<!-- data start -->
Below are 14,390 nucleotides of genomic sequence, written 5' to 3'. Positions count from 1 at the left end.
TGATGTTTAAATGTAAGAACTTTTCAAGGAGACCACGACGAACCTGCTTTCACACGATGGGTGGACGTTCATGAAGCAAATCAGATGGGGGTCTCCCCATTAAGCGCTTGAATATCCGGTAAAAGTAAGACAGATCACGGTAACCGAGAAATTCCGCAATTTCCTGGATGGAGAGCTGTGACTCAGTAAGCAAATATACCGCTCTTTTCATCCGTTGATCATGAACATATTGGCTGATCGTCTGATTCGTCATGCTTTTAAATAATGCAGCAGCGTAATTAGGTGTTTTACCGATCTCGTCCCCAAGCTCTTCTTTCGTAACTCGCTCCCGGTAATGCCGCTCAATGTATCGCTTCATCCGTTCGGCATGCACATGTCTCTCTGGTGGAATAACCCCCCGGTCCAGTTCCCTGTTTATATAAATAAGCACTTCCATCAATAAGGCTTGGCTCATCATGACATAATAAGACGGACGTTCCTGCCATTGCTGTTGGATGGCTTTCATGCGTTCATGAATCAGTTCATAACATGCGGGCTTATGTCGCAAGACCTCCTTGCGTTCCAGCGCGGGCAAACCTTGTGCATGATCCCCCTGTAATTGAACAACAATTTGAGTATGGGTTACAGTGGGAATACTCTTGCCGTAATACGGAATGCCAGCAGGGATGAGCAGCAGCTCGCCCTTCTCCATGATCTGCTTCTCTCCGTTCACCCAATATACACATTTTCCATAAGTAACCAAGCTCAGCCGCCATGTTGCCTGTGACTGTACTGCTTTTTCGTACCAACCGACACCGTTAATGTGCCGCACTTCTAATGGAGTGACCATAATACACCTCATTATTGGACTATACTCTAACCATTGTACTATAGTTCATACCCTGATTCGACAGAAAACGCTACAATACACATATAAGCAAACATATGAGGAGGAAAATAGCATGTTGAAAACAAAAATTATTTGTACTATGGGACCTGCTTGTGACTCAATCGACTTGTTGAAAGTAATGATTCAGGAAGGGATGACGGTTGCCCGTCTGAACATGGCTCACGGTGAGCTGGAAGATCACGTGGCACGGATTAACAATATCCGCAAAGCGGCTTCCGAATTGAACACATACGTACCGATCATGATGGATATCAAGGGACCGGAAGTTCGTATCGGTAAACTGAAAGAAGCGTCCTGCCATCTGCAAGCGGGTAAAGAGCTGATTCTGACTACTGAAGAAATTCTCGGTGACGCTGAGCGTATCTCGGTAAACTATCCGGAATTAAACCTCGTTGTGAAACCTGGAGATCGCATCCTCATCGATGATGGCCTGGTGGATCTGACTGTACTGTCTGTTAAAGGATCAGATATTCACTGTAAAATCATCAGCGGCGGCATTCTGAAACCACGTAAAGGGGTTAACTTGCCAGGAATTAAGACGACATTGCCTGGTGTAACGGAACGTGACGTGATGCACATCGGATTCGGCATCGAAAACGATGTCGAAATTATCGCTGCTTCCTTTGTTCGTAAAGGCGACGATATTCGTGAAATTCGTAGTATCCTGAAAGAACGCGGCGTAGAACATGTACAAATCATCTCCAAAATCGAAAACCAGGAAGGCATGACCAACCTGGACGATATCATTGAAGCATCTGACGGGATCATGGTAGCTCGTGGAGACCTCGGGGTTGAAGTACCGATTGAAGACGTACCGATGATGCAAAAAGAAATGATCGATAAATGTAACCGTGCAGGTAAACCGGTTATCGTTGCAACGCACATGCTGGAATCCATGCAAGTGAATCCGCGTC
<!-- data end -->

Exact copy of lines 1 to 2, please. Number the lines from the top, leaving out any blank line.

Below are 14,390 nucleotides of genomic sequence, written 5' to 3'. Positions count from 1 at the left end.
TGATGTTTAAATGTAAGAACTTTTCAAGGAGACCACGACGAACCTGCTTTCACACGATGGGTGGACGTTCATGAAGCAAATCAGATGGGGGTCTCCCCATTAAGCGCTTGAATATCCGGTAAAAGTAAGACAGATCACGGTAACCGAGAAATTCCGCAATTTCCTGGATGGAGAGCTGTGACTCAGTAAGCAAATATACCGCTCTTTTCATCCGTTGATCATGAACATATTGGCTGATCGTCTGATTCGTCATGCTTTTAAATAATGCAGCAGCGTAATTAGGTGTTTTACCGATCTCGTCCCCAAGCTCTTCTTTCGTAACTCGCTCCCGGTAATGCCGCTCAATGTATCGCTTCATCCGTTCGGCATGCACATGTCTCTCTGGTGGAATAACCCCCCGGTCCAGTTCCCTGTTTATATAAATAAGCACTTCCATCAATAAGGCTTGGCTCATCATGACATAATAAGACGGACGTTCCTGCCATTGCTGTTGGATGGCTTTCATGCGTTCATGAATCAGTTCATAACATGCGGGCTTATGTCGCAAGACCTCCTTGCGTTCCAGCGCGGGCAAACCTTGTGCATGATCCCCCTGTAATTGAACAACAATTTGAGTATGGGTTACAGTGGGAATACTCTTGCCGTAATACGGAATGCCAGCAGGGATGAGCAGCAGCTCGCCCTTCTCCATGATCTGCTTCTCTCCGTTCACCCAATATACACATTTTCCATAAGTAACCAAGCTCAGCCGCCATGTTGCCTGTGACTGTACTGCTTTTTCGTACCAACCGACACCGTTAATGTGCCGCACTTCTAATGGAGTGACCATAATACACCTCATTATTGGACTATACTCTAACCATTGTACTATAGTTCATACCCTGATTCGACAGAAAACGCTACAATACACATATAAGCAAACATATGAGGAGGAAAATAGCATGTTGAAAACAAAAATTATTTGTACTATGGGACCTGCTTGTGACTCAATCGACTTGTTGAAAGTAATGATTCAGGAAGGGATGACGGTTGCCCGTCTGAACATGGCTCACGGTGAGCTGGAAGATCACGTGGCACGGATTAACAATATCCGCAAAGCGGCTTCCGAATTGAACACATACGTACCGATCATGATGGATATCAAGGGACCGGAAGTTCGTATCGGTAAACTGAAAGAAGCGTCCTGCCATCTGCAAGCGGGTAAAGAGCTGATTCTGACTACTGAAGAAATTCTCGGTGACGCTGAGCGTATCTCGGTAAACTATCCGGAATTAAACCTCGTTGTGAAACCTGGAGATCGCATCCTCATCGATGATGGCCTGGTGGATCTGACTGTACTGTCTGTTAAAGGATCAGATATTCACTGTAAAATCATCAGCGGCGGCATTCTGAAACCACGTAAAGGGGTTAACTTGCCAGGAATTAAGACGACATTGCCTGGTGTAACGGAACGTGACGTGATGCACATCGGATTCGGCATCGAAAACGATGTCGAAATTATCGCTGCTTCCTTTGTTCGTAAAGGCGACGATATTCGTGAAATTCGTAGTATCCTGAAAGAACGCGGCGTAGAACATGTACAAATCATCTCCAAAATCGAAAACCAGGAAGGCATGACCAACCTGGACGATATCATTGAAGCATCTGACGGGATCATGGTAGCTCGTGGAGACCTCGGGGTTGAAGTACCGATTGAAGACGTACCGATGATGCAAAAAGAAATGATCGATAAATGTAACCGTGCAGGTAAACCGGTTATCGTTGCAACGCACATGCTGGAATCCATGCAAGTGAATCCGCGTC